Edith Stein is honored with a service to mark her 70th birthday. The day of the death in the former Nazi extermination camp has been commemorated. It preached Joachim Cardinal Meisner. In the our site-interview honors Renovabis CEO Father Stefan Dartmann the saint as a bridge builder and women's rights activist. Stein had been thinking about the involvement of women in the church.
Interviewer: Is it an exaggeration to say that Edith Stein was a bridge builder between East and West, between Christians and Jews??
Father Stefan Dartmann SJ: It has become so through the person that it is. But she also consciously took it upon herself, and I believe she very much likes to see herself in her current position as Patroness of Europe, as such a bridge builder.
Interviewer: Edith Stein's strong commitment to the emancipation of women in society and in the Church has been somewhat overlooked. Was she a women's rights activist of the time?
P. Dartmann: Yes, it was. In the German context, it has to be put like this. She was an early advocate of women's suffrage. As a philosopher, she has addressed the ie of the integration of women into working life outside the home, has given many lectures on the subject, has also thought about the commitment of women in the church, has considered the diaconate of women, and herself saw no difficulty in pursuing the idea of a priesthood for women.
She certainly has great significance when it comes to the history of women and the women's movement.
For us at Renovabis, this means taking up precisely this ie of the enslavement of women in Europe, for example, trafficking in women and prostitution. This is a big problem in Eastern Europe and affects us in their spirit, so to speak.
Interviewer: What is the importance of Edith Stein for an Eastern European relief organization like Renovabis??
P. Dartmann: She died as a Jew and a Christian, and there is of course a theme connected with it: that of anti-Semitism, the whole problem of the Holocaust, which accompanies us in the encounters between East and West to this day.
When today a large church service and a whole program take place in Auschwitz, a prayer walk along the ramp of the Birkenau extermination camp, Cardinal Erdo celebrates the service, he is Primate of Hungary and at the same time also the president of the European Bishops' Conferences, Cardinal Meisner holds the sermon, then that is a sign. Here one does justice to this obligation to counter anti-Semitic tendencies also today and to administer this inheritance of Edith Stein, well to our time.
Interviewer: She was a courageous woman, because back in the Nazi era, Pope Pius XI. I also strongly urged him to speak out clearly against this regime. Is that also something exemplary?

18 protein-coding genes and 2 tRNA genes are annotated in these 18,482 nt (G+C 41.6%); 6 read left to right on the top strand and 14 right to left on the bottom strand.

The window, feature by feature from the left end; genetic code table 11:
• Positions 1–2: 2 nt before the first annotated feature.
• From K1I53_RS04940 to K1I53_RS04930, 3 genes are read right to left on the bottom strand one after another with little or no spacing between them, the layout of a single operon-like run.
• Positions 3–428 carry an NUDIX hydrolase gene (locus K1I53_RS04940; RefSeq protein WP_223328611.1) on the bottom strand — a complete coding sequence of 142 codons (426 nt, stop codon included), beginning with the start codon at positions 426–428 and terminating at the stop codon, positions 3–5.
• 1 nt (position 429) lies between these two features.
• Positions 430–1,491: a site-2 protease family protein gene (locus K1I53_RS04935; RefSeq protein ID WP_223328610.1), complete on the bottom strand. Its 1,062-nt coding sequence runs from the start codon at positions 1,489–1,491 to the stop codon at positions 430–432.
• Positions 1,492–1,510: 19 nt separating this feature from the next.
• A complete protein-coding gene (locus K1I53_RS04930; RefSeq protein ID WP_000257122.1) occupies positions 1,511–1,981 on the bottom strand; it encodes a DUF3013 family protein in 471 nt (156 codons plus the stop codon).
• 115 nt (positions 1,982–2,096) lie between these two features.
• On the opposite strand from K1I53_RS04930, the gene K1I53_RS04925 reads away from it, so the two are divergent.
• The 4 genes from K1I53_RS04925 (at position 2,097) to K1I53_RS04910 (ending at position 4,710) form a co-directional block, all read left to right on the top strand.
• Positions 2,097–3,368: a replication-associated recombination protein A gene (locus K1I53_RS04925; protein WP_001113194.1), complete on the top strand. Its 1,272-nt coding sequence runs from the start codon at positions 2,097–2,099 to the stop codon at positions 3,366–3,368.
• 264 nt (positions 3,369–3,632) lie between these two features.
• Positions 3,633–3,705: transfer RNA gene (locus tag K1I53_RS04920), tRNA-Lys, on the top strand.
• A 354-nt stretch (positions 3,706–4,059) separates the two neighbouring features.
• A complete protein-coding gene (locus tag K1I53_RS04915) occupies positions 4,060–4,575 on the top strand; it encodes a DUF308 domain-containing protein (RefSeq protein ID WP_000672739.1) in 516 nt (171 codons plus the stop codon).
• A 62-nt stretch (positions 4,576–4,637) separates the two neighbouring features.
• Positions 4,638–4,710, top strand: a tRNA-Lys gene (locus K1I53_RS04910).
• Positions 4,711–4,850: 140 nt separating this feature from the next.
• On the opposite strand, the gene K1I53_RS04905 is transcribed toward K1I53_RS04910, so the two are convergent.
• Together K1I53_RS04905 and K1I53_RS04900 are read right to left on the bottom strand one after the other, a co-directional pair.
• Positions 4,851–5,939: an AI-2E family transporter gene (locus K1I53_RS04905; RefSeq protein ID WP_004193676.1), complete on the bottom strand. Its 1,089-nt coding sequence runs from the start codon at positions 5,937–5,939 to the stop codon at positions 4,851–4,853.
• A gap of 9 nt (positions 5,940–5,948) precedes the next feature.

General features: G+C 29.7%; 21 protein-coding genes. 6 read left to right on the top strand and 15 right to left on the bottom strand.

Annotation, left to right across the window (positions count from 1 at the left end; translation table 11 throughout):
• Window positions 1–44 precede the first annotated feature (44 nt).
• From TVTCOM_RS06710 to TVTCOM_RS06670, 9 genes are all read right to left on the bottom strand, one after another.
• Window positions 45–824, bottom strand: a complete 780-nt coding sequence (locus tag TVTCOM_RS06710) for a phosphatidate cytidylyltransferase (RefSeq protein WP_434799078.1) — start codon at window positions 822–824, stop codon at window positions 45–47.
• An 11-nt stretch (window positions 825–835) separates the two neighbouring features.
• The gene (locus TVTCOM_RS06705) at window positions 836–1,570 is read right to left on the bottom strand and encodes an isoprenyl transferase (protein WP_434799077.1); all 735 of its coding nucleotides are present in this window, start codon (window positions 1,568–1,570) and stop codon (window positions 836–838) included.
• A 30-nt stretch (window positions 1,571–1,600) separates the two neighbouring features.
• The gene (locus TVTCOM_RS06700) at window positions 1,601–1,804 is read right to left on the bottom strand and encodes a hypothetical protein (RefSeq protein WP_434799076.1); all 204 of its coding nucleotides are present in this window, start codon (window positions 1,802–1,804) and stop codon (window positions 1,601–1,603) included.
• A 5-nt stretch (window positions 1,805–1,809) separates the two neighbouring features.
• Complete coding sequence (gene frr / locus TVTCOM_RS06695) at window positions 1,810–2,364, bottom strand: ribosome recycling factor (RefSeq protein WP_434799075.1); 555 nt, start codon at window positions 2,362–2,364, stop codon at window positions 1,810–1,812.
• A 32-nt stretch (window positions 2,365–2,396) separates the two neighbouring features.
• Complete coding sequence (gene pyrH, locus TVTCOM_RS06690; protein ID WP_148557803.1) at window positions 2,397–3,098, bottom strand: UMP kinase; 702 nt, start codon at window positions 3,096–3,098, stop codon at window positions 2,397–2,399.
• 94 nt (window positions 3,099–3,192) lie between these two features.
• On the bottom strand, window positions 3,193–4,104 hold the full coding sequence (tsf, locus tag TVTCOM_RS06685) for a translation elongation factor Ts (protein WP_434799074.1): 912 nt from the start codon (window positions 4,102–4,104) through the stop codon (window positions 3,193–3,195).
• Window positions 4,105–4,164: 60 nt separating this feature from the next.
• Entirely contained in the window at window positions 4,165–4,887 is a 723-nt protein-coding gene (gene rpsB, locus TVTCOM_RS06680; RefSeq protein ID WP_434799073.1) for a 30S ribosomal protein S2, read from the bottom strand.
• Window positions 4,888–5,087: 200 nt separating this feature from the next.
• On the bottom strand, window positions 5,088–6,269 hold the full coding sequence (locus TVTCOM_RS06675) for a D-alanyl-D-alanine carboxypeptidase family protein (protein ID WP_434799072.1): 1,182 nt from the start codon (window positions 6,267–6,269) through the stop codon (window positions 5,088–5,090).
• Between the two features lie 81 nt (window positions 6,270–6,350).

P. Dartmann: Yes, without doubt. I notice that the three women we have as European patron saints, i.e. Catherine of Siena, Birgitta of Sweden and Edith Stein, Teresia Benedicta a Cruce, are all women who spoke to the conscience of the popes. The former was about the question of the return from Avignon, that the popes return to Rome, and here Sister Teresa Benedicta was about saying that it will only get worse if the Church remains silent longer.
Interviewer: Edith Stein certainly has a meaning for evangelization, also for the new evangelization. This is their mission of Renovabis in the Eastern European countries. How does she stand there as an example for you?
P. Dartmann: She was, after all, a philosopher who declared herself an atheist at the age of 15 and, as she writes in her notes, systematically stopped praying – even though she had been raised Jewish. She then found her way back to the faith through an encounter with a widow, but also through encounters with Teresa of Avila, and this path, on which she gave herself nothing, on which she did not simply accept things unchecked, but wanted to be convinced, is, I think, also very comprehensible for today's people. And when we at Renovabis will have a big congress with almost 400 participants from all over Eastern, Central and Western Europe on the topic of new evangelization at the end of this month, Edith Stein will certainly be there in spirit.
The interview was conducted by Stephan Baur (our site)
The catholic saint Edith Stein was killed in the night of 8 September. to the 9. Murdered in the gas chambers of the Nazi concentration camp Auschwitz-Birkenau in August 1942. On the occasion of the 70. On the occasion of the 50th anniversary of the death of the philosopher and Carmelite nun, who bore the religious name Sister Teresa Benedicta of the Cross, a service was held in Auschwitz . The sermon was given by the Archbishop of Cologne, Joachim Cardinal Meisner. The main celebrant was Hungarian Archbishop Peter Cardinal Erdo, the president of the Council of European Bishops' Conferences.
Stein, who was born Jewish in Wroclaw, had later turned to philosophy and Catholic faith ies. After her Catholic baptism in 1922, she entered the Carmelite order in Cologne eleven years later. Stein belonged to the elite of German intellectual life, she was committed against the persecution of Jews and stands for the fate of German assimilation Jewry. In 1998 John Paul II spoke. she saint.